A First Nations scholar's journey from a northern Alberta reserve to Oxford — and back again

Billy-Ray Belcourt’s journey from Driftpile Cree Nation to completing his master's degree in women’s studies at the University of Oxford sounds a bit like a Cinderella story — and in some ways, it was.

Billy-Ray Belcourt, a 2016 Rhodes scholar, chose to return home to continue his studies

Billy-Ray Belcourt is back in Edmonton to continue his studies where his support network is. (Gabriella Gut/Supplied)

Billy-Ray Belcourt's journey from Driftpile Cree Nation to completing his master's degree in women's studies at the University of Oxford sounds a bit like a Cinderella story — and in some ways, it was.

Raised by his grandmother on the northern Alberta reserve, Belcourt was the first-ever First Nations Rhodes scholar, a prestigious scholarship for students to attend the world-renowned school.

But after finishing his degree at Oxford, he was looking for his next challenge. He applied and was accepted into four schools: University of California, Berkeley; University of Toronto; Oxford and the University of Alberta.

In the end, he chose to come back home to Alberta.

"I knew that I had this unwavering and fierce system of support here in Edmonton," Belcourt told CBC's Radio Active Wednesday.

During his time at Oxford, Belcourt studied some of the now iconic images that came out of Indigenous protests in 2016. In 2017, he wrote his book, This Wound is a World, which was named one of CBC Books' best poetry collections of 2017.

Belcourt is also the author of the poetry collection This Wound Is A World. (Frontenac House)

He also spoke to other Rhodes scholars about Indigenous issues in Canada. He was the one person at the university who championed Canadian First Nations issues, he said.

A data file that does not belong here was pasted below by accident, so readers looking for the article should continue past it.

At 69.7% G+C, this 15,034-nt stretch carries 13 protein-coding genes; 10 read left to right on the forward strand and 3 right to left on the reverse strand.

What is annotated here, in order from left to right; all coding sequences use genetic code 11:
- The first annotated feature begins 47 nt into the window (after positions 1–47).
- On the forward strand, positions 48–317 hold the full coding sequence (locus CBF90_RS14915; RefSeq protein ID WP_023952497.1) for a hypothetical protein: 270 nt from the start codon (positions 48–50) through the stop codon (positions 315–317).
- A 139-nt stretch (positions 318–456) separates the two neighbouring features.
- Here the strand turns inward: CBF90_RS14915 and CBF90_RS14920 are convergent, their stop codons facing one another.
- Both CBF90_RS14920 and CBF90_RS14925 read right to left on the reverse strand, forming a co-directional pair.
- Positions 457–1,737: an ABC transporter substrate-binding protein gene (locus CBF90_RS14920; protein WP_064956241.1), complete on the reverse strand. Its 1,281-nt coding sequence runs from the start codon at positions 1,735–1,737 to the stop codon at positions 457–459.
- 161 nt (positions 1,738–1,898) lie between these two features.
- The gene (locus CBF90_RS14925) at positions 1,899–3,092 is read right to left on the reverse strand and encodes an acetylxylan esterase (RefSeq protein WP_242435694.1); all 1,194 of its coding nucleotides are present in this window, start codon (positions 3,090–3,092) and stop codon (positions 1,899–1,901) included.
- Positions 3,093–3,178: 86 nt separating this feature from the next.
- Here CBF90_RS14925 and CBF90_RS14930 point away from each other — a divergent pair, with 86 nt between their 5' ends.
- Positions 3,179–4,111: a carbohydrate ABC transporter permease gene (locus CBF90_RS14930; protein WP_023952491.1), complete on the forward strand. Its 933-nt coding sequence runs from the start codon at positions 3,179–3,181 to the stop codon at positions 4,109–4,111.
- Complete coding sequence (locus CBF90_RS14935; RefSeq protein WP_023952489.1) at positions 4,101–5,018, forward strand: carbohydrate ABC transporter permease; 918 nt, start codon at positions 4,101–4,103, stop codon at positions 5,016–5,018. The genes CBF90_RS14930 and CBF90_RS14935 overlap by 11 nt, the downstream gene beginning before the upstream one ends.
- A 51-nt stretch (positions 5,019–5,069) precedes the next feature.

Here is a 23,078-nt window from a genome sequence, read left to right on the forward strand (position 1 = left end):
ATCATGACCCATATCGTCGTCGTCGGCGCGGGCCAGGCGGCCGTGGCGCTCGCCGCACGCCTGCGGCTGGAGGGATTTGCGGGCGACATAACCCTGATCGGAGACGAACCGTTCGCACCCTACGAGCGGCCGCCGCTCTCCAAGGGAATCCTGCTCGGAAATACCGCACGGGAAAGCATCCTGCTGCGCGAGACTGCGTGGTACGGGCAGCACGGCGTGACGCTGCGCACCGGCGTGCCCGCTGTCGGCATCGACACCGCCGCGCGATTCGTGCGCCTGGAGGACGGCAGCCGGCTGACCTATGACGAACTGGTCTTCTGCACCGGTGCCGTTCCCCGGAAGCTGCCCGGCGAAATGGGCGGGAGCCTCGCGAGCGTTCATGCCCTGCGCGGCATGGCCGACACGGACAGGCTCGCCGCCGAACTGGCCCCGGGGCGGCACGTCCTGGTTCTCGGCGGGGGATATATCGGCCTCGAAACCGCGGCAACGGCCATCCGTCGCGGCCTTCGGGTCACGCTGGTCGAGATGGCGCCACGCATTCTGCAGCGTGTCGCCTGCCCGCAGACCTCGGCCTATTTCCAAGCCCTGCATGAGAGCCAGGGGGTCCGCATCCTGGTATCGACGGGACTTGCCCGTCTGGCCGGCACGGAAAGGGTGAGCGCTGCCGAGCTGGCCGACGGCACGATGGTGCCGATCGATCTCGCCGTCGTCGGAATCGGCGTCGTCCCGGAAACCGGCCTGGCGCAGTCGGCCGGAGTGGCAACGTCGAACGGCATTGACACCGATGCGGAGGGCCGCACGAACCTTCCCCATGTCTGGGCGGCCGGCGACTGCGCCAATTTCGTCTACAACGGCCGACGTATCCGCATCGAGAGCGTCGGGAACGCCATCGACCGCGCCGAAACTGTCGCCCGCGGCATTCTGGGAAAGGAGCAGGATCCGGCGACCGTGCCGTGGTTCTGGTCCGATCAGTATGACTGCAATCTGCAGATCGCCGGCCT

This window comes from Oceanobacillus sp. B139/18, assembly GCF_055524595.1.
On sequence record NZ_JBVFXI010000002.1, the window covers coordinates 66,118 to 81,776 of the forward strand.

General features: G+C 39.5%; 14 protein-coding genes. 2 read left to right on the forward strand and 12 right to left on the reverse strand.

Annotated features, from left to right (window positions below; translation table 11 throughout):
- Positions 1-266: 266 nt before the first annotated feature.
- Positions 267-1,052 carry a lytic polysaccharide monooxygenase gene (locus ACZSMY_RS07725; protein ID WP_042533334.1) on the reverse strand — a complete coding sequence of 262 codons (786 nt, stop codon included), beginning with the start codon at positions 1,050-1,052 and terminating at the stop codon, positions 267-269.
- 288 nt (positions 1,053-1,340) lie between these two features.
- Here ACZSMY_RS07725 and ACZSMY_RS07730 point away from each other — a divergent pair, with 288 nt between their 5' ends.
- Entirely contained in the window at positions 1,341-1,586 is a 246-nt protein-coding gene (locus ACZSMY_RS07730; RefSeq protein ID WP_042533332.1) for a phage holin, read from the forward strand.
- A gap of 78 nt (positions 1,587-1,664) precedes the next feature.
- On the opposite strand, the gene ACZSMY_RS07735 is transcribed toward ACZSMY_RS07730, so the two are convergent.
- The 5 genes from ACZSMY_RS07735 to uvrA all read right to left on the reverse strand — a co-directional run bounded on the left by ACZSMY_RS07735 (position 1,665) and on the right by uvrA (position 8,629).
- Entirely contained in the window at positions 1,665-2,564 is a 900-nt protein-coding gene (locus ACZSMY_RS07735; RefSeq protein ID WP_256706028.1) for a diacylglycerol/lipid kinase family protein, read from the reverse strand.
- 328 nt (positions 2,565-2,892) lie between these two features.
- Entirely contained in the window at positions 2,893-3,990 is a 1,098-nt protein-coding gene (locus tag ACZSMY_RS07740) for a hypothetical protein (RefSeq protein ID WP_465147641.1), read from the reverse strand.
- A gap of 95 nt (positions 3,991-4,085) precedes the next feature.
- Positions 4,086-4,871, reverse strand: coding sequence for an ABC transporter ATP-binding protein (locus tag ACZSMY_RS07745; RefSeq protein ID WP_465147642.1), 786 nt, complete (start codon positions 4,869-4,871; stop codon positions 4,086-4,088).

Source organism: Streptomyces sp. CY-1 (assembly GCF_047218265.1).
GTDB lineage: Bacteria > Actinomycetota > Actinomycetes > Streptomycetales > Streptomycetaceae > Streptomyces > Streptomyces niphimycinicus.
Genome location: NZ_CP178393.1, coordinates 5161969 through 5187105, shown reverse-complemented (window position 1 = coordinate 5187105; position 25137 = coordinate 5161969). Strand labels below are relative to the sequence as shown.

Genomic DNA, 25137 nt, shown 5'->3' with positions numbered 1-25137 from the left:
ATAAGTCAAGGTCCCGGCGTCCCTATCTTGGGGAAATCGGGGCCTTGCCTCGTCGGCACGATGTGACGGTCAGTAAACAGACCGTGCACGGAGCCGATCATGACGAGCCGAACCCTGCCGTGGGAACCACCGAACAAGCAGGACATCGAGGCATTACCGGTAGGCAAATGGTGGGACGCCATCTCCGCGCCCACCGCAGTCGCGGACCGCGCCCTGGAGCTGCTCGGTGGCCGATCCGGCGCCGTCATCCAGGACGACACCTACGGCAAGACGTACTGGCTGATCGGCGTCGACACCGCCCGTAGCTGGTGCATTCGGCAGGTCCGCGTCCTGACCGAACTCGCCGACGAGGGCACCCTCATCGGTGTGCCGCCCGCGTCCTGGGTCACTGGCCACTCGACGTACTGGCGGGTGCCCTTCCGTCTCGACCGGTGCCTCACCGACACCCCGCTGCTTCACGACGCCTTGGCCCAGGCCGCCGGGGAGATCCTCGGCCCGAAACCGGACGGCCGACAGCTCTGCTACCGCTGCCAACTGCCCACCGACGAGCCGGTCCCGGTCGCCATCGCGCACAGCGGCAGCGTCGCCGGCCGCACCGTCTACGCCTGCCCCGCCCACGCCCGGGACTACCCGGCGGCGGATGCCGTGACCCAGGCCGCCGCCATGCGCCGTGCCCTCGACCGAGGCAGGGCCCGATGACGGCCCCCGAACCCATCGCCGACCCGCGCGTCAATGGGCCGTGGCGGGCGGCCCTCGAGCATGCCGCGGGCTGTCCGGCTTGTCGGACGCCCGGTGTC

It made him wonder, if he decided to continue education at Oxford, whether he wanted to be that "lone wolf," he added.

Belcourt was that person during his time there, but felt he could have more of an impact back home through his studies and outreach work. "[At Oxford], it sometimes can feel like you're lost in a sea of many fish," he said.

But it was also the support system he has here in Edmonton that brought him back. "It takes a village to get a PhD and I knew that I had a village here," he said.

Billy-Ray Belcourt talks about why he returned to the University of Alberta, despite having acceptance letters from three other prestigious institutions. 7:26

He said the University of Alberta has always done what it could to help him succeed. "It really does make a profound difference to have culturally specific supports in place for Indigenous students," Belcourt said.

When he was first named a Rhodes scholar, Belcourt said he wanted to be a role model for other First Nations kids. He felt like he did that as soon as he was chosen for the prestigious scholarship.

"It allowed First Nations students in particular to see people like them winning something like this," he said. "That does open our horizon of possibility."

But it's still an ongoing process for Belcourt. As the first First Nations Rhodes scholar, he knows being a role model comes with the territory of being a first-ever anything.

With his support network behind him, Belcourt will continue to embrace that role. "We can achieve these monumental things despite histories of political violence and despite the barriers in our communities."